Heat pumps are remarkable in that their expected lifespan can be as long as 20 years, if not more. That’s a whole two decades using the same system! Not only that, but they’re used throughout both the heating and cooling seasons—they don’t get a break for half of the year like a standard central AC or furnace would.
So, when the time finally does come for your heat pump to retire, it might catch you off guard. But don’t let it stop you—replacing your heat pump at the perfect time will help you save hundreds of dollars. Here’s how:
Improve Efficiency by Reevaluating Your Home’s HVAC Needs
When installing a heat pump for your home, one of the first things that a good HVAC technician will do is size it for your home. When we say “size,” what we really mean is to determine the required energy output that’s necessary to cool and heat your home sufficiently. Part of those calculations includes assessing your home’s ability to retain that air, otherwise known as your home efficiency.
If you’ve made significant changes to your home that affect efficiency—such as sealing air leaks, installing indoor air quality systems, or adding or removing rooms—then you can bet that your current heat pump may be over- or under-performing. Starting fresh with a new unit will help get this aspect of your efficiency back in line.
Spend Less on Unnecessary Repairs and Maintenance
When repairs and maintenance are truly needed, they’re far from “unnecessary.” However, even we can admit that there may be a time when Kent, WA HVAC services are no longer necessary for an aging heat pump.
Your heat pump is rated to operate to a certain standard of performance. As time goes on, it will gradually decline—until the necessary repairs or maintenance is applied. But when the heat pump is too old, that standard of performance will have dropped, and there’s no amount of repairs or maintenance that can raise it back up. Your heat pump will no longer be able to run at the efficiency it was once designed to achieve.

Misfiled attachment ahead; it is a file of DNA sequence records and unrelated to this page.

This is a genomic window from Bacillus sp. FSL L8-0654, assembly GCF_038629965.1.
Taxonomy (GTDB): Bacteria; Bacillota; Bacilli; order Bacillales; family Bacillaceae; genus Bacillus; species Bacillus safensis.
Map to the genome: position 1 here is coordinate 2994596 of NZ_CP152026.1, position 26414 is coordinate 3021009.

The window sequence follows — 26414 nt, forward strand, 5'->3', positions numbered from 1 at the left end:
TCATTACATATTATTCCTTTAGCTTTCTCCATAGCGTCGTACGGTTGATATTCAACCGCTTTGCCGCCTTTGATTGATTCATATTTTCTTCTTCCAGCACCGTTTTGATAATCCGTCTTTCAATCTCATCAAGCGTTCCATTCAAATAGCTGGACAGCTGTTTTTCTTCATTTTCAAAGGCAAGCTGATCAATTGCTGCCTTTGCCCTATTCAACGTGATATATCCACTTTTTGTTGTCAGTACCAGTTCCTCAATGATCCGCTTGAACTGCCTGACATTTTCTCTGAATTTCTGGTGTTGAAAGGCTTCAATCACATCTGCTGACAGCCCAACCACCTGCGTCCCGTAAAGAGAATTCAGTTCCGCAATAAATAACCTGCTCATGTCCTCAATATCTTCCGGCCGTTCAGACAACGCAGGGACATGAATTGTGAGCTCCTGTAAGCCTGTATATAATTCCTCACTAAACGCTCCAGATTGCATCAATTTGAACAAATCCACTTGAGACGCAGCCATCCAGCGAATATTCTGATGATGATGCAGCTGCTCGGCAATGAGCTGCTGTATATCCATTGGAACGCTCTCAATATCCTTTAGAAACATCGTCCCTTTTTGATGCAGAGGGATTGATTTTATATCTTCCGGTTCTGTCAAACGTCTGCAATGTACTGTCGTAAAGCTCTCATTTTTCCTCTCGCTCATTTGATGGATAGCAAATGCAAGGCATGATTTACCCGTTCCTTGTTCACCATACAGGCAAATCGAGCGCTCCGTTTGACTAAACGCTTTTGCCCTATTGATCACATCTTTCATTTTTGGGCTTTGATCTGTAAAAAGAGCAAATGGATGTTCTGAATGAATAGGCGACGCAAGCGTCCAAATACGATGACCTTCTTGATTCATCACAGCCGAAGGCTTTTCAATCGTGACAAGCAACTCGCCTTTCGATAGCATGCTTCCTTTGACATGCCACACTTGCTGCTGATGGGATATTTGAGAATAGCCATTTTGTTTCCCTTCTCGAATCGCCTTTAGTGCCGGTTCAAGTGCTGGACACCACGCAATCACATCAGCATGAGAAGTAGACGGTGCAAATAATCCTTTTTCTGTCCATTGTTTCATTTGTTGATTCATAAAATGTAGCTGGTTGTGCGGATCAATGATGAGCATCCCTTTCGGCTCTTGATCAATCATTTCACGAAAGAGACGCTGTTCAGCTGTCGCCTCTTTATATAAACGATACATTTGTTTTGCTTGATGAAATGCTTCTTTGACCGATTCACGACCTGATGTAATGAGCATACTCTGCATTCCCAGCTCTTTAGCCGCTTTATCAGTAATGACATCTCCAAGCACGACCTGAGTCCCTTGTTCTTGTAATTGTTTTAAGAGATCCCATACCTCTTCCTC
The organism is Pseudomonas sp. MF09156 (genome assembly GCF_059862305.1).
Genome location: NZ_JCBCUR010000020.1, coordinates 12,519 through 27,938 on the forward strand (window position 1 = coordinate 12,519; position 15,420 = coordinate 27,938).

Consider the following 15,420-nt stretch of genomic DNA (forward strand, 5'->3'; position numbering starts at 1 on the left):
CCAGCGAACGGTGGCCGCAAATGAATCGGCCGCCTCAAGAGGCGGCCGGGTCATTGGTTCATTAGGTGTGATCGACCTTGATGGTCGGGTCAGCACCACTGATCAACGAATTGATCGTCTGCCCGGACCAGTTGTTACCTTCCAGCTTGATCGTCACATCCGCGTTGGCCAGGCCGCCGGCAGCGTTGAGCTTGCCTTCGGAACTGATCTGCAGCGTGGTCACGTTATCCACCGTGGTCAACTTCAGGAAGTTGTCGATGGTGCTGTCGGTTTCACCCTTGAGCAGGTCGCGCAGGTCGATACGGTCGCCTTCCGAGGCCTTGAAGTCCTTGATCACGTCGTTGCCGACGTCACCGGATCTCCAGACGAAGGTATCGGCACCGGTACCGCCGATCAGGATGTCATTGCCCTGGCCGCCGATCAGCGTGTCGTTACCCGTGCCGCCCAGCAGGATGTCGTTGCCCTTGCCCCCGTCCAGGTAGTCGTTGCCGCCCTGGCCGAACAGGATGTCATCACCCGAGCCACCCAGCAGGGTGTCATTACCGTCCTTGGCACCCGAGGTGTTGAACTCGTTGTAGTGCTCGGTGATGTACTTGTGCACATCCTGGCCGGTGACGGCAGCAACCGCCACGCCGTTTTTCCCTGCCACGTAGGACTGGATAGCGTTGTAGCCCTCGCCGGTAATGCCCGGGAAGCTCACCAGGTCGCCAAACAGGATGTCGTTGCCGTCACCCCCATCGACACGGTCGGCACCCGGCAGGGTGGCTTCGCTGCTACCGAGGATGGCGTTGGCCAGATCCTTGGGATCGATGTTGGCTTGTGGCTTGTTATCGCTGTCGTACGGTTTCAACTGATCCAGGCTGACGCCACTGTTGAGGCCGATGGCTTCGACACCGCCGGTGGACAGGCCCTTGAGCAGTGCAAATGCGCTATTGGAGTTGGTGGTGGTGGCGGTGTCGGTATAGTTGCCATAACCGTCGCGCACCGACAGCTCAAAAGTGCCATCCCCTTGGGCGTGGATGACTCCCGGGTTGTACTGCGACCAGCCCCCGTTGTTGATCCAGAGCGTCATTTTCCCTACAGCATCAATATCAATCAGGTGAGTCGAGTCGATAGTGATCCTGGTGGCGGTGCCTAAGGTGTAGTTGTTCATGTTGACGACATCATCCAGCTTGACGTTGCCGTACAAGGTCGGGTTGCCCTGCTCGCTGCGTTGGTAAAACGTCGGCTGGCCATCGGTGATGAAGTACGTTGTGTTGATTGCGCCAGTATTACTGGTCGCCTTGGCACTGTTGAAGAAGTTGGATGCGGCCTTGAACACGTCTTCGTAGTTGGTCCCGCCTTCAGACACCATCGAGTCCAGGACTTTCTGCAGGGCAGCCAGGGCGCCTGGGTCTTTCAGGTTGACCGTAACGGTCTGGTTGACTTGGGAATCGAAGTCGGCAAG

There’s also the matter of having to pay for the repairs and maintenance. There will come a time when you have to weigh the costs of repairs versus the cost of replacement and will find that replacement is the cheaper option.
Upgrading to a More Efficient Unit
With nearly 20 years having passed since buying your heat pump, you can rest assured that there will be plenty of new models on the market, complete with higher standards of efficiency, and maybe even better technology. Make sure to keep good records of your current heat pump’s performance so that, when researching a new unit, you’ll be able to purchase one that exceeds the last one in efficiency.
If your heat pump needs replacement—or if you’re thinking of switching to a brand-new heat pump system—you can contact Resicon LLC today for a free consultation.